DemDaily: The Voting Rights Act: Then and Now
August 9, 2018
This week marks the 53rd anniversary of the 1965 Voting Rights Act (VRA), considered the most far-reaching civil rights legislation in U.S. history.
|The Voting Rights Act, passed on August 6, 1965, prohibited racial discrimination in voting and was designed to enforce the voting rights of racial minorities guaranteed by the Fifteenth Amendment to the United States Constitution.|
More than a half a century later, however, those same rights are under assault.
The landmark legislation came out of the turbulent civil rights movement of the 1960s that witnessed mass resistance to decades of discrimination and oppression against African-Americans at home and at the ballot box.
From the firebombing of black churches across the south and deaths of three Mississippi volunteers during the "Freedom Summer" of 1964, to the brutal beatings of activists during the peaceful voting rights march from Selma to Montgomery, Alabama in March of 1965, Americans were outraged at the violence sweeping the country.
Lyndon Johnson, who assumed the presidency following the November 1963 assassination of President John F. Kennedy, had been re-elected by a landslide in 1964 and made protection of voting rights a mandate of his administration.
Johnson crafted legislation that illegalized election practices that denied the right to vote based on race, and required jurisdictions with a history of voting discrimination to get federal approval for changes in their election laws before they can take effect.
In a passionate speech to a joint session of Congress in March of 1965, Johnson called for comprehensive voting rights legislation, saying "I speak tonight for the dignity of man and the destiny of democracy."
Five months later, with Dr. Martin Luther King Jr. and other civil rights leaders present, LBJ signed the Voting Rights Act into law, calling it, "A triumph for freedom as huge as any victory that has ever been won on any battlefield."
Nevertheless, in the ensuing decades, various discriminatory practices were still used to prevent African Americans and minorities, particularly those in the South, from exercising their right to vote.
Congress passed major amendments extending the VRA's protections in 1970, 1975, 1982, 1992, and 2006, but in 2013, the Supreme Court, in Shelby v. Holder, struck down the federal pre-clearance provison required of nine Southern states whose laws had been previously deemed perniciously politically discriminatory to minorities.Since the ruling, numerous states, including Alabama, Arizona, Arkansas, Kansas, North Carolina, North Dakota, Ohio, Wisconsin and Texas have passed laws reversing earlier VRA protections and, in some cases, enacted more aggressive voter suppression laws. While the courts have struck down some, voter restrictions stll remain in place in over a dozen states.
Subsequent legislation to reinstate critical VRA protections, including the 2014 and 2015 "Voting Right Amendment Act" have been introduced in Congress, but did not progress beyond the committee level.
At this point Section Two of the Voting Rights Act remains the only protection against racial discrimination in voting.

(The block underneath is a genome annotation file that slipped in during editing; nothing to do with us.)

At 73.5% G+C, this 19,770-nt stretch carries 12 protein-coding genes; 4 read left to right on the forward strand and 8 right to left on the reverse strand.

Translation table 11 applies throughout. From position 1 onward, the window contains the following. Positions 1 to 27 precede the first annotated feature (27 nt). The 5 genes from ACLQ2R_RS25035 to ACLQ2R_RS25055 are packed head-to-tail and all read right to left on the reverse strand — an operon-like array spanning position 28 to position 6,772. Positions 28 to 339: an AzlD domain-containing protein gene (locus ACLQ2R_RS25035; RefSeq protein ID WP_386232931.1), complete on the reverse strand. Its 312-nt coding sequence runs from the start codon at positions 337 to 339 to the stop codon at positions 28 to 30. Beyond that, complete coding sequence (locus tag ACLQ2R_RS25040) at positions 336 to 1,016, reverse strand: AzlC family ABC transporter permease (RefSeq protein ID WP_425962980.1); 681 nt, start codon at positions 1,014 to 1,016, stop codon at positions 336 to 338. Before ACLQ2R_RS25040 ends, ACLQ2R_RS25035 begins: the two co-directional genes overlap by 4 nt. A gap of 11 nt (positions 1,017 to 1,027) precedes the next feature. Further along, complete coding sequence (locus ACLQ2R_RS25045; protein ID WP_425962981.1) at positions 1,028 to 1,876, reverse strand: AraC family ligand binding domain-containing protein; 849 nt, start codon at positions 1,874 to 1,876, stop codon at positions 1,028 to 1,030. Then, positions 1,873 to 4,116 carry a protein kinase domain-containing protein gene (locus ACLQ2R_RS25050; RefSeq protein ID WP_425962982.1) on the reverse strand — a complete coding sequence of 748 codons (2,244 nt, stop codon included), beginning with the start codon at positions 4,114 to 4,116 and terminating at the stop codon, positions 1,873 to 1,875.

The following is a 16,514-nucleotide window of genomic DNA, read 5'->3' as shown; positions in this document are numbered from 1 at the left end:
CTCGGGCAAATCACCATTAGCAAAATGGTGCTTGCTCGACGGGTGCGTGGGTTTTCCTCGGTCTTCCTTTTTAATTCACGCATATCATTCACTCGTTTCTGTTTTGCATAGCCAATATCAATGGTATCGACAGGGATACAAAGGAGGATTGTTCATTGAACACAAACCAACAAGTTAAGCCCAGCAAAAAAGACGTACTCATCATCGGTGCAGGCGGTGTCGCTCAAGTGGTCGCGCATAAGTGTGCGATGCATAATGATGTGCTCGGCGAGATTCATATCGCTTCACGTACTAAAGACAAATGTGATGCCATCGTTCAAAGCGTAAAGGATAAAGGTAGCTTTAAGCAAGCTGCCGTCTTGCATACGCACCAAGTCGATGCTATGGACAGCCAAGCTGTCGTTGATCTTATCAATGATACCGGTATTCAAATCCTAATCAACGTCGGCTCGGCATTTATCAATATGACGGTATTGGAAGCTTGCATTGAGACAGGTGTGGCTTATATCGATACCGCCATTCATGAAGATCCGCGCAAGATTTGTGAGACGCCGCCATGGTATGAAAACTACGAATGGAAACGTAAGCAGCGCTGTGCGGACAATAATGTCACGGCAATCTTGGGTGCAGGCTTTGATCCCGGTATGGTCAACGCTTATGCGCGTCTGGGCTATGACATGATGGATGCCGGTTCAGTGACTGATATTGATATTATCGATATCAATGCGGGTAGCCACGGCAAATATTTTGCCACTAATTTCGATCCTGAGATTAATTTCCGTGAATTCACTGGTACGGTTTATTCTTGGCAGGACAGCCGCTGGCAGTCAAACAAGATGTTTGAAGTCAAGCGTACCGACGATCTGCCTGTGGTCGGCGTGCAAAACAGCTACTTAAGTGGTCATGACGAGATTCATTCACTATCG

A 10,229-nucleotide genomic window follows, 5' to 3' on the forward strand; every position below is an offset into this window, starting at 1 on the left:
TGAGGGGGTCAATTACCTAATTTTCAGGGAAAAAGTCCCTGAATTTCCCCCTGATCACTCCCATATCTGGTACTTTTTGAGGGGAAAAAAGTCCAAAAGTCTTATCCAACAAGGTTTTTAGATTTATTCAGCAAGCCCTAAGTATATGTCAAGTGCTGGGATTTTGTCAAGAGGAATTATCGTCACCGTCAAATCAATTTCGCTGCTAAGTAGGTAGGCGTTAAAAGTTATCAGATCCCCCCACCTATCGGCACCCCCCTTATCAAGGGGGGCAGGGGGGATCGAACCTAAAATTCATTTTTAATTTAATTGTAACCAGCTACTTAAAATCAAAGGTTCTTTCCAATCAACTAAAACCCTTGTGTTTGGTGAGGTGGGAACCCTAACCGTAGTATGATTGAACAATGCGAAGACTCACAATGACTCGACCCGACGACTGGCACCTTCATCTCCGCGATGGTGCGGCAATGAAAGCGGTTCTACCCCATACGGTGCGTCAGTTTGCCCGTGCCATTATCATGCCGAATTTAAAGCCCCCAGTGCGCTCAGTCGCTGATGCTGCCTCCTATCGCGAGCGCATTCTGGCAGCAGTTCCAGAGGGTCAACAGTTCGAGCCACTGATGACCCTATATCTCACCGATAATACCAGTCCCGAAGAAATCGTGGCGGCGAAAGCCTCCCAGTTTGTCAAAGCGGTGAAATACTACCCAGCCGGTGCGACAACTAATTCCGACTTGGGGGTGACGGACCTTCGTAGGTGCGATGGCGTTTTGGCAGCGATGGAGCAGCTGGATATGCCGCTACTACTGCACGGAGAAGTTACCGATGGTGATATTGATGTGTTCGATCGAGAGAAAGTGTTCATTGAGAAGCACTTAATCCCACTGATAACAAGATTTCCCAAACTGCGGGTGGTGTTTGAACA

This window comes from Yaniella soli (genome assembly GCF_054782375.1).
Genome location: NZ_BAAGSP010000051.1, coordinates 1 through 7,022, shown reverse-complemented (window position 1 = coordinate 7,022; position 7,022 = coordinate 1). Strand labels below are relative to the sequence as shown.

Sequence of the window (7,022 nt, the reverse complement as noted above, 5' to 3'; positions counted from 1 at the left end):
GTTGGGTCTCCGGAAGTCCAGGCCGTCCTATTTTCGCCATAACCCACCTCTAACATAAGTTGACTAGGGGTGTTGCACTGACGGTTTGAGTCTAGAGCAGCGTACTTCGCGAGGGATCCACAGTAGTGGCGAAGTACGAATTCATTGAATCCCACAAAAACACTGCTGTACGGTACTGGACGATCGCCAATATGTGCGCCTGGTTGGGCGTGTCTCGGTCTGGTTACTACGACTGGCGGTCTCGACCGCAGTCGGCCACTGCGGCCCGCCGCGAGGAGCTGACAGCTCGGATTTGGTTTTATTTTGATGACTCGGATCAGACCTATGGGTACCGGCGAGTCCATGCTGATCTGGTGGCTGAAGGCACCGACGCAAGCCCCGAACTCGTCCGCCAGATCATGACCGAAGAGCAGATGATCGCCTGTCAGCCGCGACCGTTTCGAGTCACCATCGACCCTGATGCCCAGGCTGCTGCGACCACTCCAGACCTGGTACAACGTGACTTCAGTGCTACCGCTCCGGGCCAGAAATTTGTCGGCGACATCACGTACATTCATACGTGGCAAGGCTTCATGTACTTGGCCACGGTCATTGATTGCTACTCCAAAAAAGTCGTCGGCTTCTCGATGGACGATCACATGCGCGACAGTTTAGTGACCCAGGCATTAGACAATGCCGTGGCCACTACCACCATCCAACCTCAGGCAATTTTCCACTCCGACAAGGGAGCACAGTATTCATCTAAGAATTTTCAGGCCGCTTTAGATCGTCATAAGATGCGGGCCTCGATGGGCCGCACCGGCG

VRA Under Trump
Since January of 2017, President Trump's Department of Justice (DOJ) has not filed a single case of voter discrimination and, in fact, has reversed prior positions on protections.
In May of last year Trump formed The Presidential Advisory Commission on Election Integrity to, in effect, follow through on his previous false claims that millions of illegal immigrants had voted in the 2016 United States presidential election, costing him the popular vote.
In conjunction with the DOJ, and under the leadership of Vice President Mike Pence and Kansas Secretary of State Kris Kobach, the Commission attempted to secure personal voter information from every state -- but the bipartisan backlash, legal challenges and accusations of voter supression shut the Commission down after six months.Voter disenfranchisement, currently at issue in the states and the courts, includes everything from purging minorities from voter rolls and imposing early voting hours that limit the ability of hourly-wage workers to vote, to consolidating polling places to make it inconvenient for minority voters to access the polls.
It also commonly comes in the form of mandatory voter ID laws, openly advocated by President Trump, and gerrymandering, or discriminatory redrawing of legislative districts.
Most recently, the Supreme Court of the United States (SCOTUS), in Abbott v. Perez reversed a lower court's findings of violations of the Voting Rights Act and racial gerrymandering -- rejecting the argument that the Texas legislature had intentionally discriminated against Latino and African-American voters in adopting the 2013 congressional and state house maps.
The June 25th, 5-4 decision, was passed along ideological lines between the conservatives and the liberals on the court. With the appointment of Trump's new supreme court nominee, the court will lean even further to the right.
Our country, and the voting rights of all its people, are in the greatest danger since 1965. The right to vote is the single greatest privilege granted to Americans and we cannot stop until every citizen enjoys that right. Your vote ensures all vote.
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Sources: History.com, Brennan Center for Justice, CNN, Leadership Conference on Civil Rights
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